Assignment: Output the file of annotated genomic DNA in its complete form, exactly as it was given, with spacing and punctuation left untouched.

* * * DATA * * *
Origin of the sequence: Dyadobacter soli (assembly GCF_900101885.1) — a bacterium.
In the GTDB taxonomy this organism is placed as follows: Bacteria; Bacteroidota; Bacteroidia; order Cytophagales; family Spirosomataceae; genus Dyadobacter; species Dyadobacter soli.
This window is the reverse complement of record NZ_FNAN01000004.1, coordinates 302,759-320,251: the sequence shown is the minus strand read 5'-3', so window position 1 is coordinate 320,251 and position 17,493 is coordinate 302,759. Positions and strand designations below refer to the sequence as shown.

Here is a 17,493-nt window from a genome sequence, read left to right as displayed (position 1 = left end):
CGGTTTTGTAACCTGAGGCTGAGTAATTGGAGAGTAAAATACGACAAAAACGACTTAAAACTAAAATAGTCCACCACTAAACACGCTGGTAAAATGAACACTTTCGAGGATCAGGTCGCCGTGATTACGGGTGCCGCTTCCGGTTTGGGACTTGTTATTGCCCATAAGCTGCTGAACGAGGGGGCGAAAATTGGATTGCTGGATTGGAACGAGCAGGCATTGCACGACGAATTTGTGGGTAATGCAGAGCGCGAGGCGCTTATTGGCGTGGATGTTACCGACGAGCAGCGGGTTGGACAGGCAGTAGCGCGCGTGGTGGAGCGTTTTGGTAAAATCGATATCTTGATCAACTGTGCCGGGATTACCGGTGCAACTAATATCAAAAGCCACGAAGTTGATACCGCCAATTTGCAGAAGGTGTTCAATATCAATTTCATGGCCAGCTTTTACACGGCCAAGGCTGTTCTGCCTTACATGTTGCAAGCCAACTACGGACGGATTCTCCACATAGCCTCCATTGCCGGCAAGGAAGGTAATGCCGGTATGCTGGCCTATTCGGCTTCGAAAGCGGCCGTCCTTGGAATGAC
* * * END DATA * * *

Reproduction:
Origin of the sequence: Dyadobacter soli (assembly GCF_900101885.1) — a bacterium.
In the GTDB taxonomy this organism is placed as follows: Bacteria; Bacteroidota; Bacteroidia; order Cytophagales; family Spirosomataceae; genus Dyadobacter; species Dyadobacter soli.
This window is the reverse complement of record NZ_FNAN01000004.1, coordinates 302,759-320,251: the sequence shown is the minus strand read 5'-3', so window position 1 is coordinate 320,251 and position 17,493 is coordinate 302,759. Positions and strand designations below refer to the sequence as shown.

Here is a 17,493-nt window from a genome sequence, read left to right as displayed (position 1 = left end):
CGGTTTTGTAACCTGAGGCTGAGTAATTGGAGAGTAAAATACGACAAAAACGACTTAAAACTAAAATAGTCCACCACTAAACACGCTGGTAAAATGAACACTTTCGAGGATCAGGTCGCCGTGATTACGGGTGCCGCTTCCGGTTTGGGACTTGTTATTGCCCATAAGCTGCTGAACGAGGGGGCGAAAATTGGATTGCTGGATTGGAACGAGCAGGCATTGCACGACGAATTTGTGGGTAATGCAGAGCGCGAGGCGCTTATTGGCGTGGATGTTACCGACGAGCAGCGGGTTGGACAGGCAGTAGCGCGCGTGGTGGAGCGTTTTGGTAAAATCGATATCTTGATCAACTGTGCCGGGATTACCGGTGCAACTAATATCAAAAGCCACGAAGTTGATACCGCCAATTTGCAGAAGGTGTTCAATATCAATTTCATGGCCAGCTTTTACACGGCCAAGGCTGTTCTGCCTTACATGTTGCAAGCCAACTACGGACGGATTCTCCACATAGCCTCCATTGCCGGCAAGGAAGGTAATGCCGGTATGCTGGCCTATTCGGCTTCGAAAGCGGCCGTCCTTGGAATGAC